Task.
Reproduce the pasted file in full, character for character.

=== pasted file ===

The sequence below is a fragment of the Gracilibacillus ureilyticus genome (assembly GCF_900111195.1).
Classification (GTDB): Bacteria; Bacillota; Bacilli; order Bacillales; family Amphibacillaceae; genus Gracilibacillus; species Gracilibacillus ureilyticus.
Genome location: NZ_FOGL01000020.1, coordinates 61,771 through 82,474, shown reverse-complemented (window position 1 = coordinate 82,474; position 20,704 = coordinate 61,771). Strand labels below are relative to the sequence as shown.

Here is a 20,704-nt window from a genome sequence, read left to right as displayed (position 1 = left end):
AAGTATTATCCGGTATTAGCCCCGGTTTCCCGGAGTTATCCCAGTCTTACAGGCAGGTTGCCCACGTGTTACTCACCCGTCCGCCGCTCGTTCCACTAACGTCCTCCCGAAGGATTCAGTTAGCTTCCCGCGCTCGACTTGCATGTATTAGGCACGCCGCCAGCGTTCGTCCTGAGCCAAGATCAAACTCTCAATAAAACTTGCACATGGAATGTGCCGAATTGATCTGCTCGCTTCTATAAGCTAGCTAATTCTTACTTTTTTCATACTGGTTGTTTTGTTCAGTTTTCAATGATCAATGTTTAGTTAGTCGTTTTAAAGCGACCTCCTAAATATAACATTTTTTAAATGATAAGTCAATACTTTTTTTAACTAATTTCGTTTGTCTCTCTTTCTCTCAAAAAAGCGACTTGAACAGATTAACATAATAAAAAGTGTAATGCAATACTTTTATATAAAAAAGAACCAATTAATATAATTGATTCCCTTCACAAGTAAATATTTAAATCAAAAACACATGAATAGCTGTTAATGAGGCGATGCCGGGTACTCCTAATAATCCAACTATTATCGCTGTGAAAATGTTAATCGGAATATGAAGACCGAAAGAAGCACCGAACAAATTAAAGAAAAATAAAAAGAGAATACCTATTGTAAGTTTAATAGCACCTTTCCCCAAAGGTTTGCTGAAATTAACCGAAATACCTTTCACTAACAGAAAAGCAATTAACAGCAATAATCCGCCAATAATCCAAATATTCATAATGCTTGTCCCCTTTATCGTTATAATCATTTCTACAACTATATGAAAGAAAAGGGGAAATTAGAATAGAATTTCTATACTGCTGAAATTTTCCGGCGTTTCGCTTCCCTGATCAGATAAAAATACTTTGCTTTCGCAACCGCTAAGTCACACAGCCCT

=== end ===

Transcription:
The sequence below is a fragment of the Gracilibacillus ureilyticus genome (assembly GCF_900111195.1).
Classification (GTDB): Bacteria; Bacillota; Bacilli; order Bacillales; family Amphibacillaceae; genus Gracilibacillus; species Gracilibacillus ureilyticus.
Genome location: NZ_FOGL01000020.1, coordinates 61,771 through 82,474, shown reverse-complemented (window position 1 = coordinate 82,474; position 20,704 = coordinate 61,771). Strand labels below are relative to the sequence as shown.

Here is a 20,704-nt window from a genome sequence, read left to right as displayed (position 1 = left end):
AAGTATTATCCGGTATTAGCCCCGGTTTCCCGGAGTTATCCCAGTCTTACAGGCAGGTTGCCCACGTGTTACTCACCCGTCCGCCGCTCGTTCCACTAACGTCCTCCCGAAGGATTCAGTTAGCTTCCCGCGCTCGACTTGCATGTATTAGGCACGCCGCCAGCGTTCGTCCTGAGCCAAGATCAAACTCTCAATAAAACTTGCACATGGAATGTGCCGAATTGATCTGCTCGCTTCTATAAGCTAGCTAATTCTTACTTTTTTCATACTGGTTGTTTTGTTCAGTTTTCAATGATCAATGTTTAGTTAGTCGTTTTAAAGCGACCTCCTAAATATAACATTTTTTAAATGATAAGTCAATACTTTTTTTAACTAATTTCGTTTGTCTCTCTTTCTCTCAAAAAAGCGACTTGAACAGATTAACATAATAAAAAGTGTAATGCAATACTTTTATATAAAAAAGAACCAATTAATATAATTGATTCCCTTCACAAGTAAATATTTAAATCAAAAACACATGAATAGCTGTTAATGAGGCGATGCCGGGTACTCCTAATAATCCAACTATTATCGCTGTGAAAATGTTAATCGGAATATGAAGACCGAAAGAAGCACCGAACAAATTAAAGAAAAATAAAAAGAGAATACCTATTGTAAGTTTAATAGCACCTTTCCCCAAAGGTTTGCTGAAATTAACCGAAATACCTTTCACTAACAGAAAAGCAATTAACAGCAATAATCCGCCAATAATCCAAATATTCATAATGCTTGTCCCCTTTATCGTTATAATCATTTCTACAACTATATGAAAGAAAAGGGGAAATTAGAATAGAATTTCTATACTGCTGAAATTTTCCGGCGTTTCGCTTCCCTGATCAGATAAAAATACTTTGCTTTCGCAACCGCTAAGTCACACAGCCCT